The Changing Cyclical Variability of Economic Activity in the United States

75 Pages Posted: 6 Jul 2004 Last revised: 9 Oct 2009

See all articles by J. Bradford DeLong

J. Bradford DeLong

University of California, Berkeley; Federal Reserve Bank of San Francisco; National Bureau of Economic Research (NBER)

Lawrence H. Summers

Harvard University; National Bureau of Economic Research (NBER); Harvard University - Harvard Kennedy School (HKS)

Date Written: September 1984

Abstract

This paper examines the changing cyclical variability of economic activity in the United States. It first shows that the decline in variability since World War II cannot be explained by changes in the composition of economic activity or by the avoidance of financial panics. We then show that increased automatic stabilization by the government, and the increased availability of private credit after World War II combined to stabilize consumption and reduce the variability of aggregate demand. The main argument of the paper holds that greater price rigidity in recent times may have contributed to economic stability by preventing destabilizing deflations and inflations. Empirical evidence is presented to support this proposition.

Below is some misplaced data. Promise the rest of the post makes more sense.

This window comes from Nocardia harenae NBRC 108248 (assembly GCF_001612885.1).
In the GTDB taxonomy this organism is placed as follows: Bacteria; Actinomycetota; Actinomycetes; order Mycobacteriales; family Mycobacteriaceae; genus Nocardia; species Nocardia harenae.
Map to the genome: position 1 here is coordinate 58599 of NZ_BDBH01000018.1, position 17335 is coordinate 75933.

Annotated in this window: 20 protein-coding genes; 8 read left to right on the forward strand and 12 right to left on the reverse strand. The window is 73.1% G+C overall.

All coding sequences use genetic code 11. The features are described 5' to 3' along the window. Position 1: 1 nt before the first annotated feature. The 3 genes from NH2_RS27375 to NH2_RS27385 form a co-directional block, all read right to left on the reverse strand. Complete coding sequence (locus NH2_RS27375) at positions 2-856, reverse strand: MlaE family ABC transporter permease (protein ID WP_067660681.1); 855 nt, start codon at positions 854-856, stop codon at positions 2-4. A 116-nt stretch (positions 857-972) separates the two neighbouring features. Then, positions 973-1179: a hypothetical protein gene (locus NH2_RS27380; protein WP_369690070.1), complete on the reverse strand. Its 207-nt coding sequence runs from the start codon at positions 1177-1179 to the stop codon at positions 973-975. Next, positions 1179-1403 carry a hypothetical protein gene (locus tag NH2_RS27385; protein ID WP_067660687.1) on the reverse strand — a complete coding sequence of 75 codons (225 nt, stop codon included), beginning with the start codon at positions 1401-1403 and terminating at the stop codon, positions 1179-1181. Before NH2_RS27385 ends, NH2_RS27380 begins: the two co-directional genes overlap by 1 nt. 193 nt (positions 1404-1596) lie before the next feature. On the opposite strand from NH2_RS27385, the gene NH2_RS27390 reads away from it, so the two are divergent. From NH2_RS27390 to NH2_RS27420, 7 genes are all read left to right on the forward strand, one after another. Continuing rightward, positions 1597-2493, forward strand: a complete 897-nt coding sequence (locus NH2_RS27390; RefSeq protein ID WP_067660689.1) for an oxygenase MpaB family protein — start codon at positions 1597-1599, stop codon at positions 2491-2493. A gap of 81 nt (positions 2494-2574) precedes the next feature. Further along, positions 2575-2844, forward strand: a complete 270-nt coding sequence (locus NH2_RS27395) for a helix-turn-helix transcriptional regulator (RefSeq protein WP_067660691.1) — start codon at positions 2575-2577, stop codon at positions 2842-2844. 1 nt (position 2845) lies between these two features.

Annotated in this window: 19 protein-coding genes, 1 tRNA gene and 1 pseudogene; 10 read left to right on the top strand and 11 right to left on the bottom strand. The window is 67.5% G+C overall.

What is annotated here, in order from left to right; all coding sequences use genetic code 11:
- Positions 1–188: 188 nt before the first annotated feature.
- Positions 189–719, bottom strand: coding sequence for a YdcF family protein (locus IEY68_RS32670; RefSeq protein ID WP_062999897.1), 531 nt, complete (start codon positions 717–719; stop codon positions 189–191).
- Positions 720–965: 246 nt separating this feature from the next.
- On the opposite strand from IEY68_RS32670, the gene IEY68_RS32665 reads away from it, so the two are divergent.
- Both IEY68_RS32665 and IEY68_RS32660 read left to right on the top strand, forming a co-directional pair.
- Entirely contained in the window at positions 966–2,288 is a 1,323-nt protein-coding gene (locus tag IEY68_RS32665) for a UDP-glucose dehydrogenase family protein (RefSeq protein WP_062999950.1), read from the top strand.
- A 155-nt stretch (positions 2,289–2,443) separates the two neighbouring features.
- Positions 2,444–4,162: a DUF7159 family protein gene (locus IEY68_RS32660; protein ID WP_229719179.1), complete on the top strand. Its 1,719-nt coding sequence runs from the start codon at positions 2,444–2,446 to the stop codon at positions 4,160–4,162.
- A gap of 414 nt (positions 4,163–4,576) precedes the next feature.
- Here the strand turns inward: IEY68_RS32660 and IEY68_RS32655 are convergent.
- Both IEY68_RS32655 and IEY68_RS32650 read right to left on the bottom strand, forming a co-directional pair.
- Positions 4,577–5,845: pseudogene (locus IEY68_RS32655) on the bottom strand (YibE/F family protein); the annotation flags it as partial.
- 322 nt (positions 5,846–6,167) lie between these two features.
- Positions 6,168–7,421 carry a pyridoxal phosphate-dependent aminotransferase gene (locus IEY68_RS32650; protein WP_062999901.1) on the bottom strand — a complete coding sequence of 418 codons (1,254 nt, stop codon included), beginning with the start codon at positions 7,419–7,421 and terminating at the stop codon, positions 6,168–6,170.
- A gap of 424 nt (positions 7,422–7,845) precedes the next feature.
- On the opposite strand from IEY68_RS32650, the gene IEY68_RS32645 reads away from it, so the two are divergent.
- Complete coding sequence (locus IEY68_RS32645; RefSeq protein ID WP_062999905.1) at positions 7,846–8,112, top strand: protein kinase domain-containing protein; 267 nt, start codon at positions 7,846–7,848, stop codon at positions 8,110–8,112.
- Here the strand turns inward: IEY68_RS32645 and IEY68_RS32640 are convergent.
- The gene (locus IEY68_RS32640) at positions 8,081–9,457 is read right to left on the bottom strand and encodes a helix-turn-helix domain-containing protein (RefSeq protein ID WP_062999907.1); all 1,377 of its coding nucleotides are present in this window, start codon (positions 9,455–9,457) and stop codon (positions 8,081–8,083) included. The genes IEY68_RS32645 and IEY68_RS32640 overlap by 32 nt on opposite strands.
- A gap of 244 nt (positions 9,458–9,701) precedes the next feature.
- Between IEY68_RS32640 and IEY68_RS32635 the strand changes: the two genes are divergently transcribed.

Suggested Citation

DeLong, James Bradford and Summers, Lawrence H., The Changing Cyclical Variability of Economic Activity in the United States (September 1984). NBER Working Paper No. w1450. Available at SSRN: https://ssrn.com/abstract=334281

James Bradford DeLong (Contact Author)

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Lawrence H. Summers

Harvard University ( email )

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Harvard University - Harvard Kennedy School (HKS) ( email )

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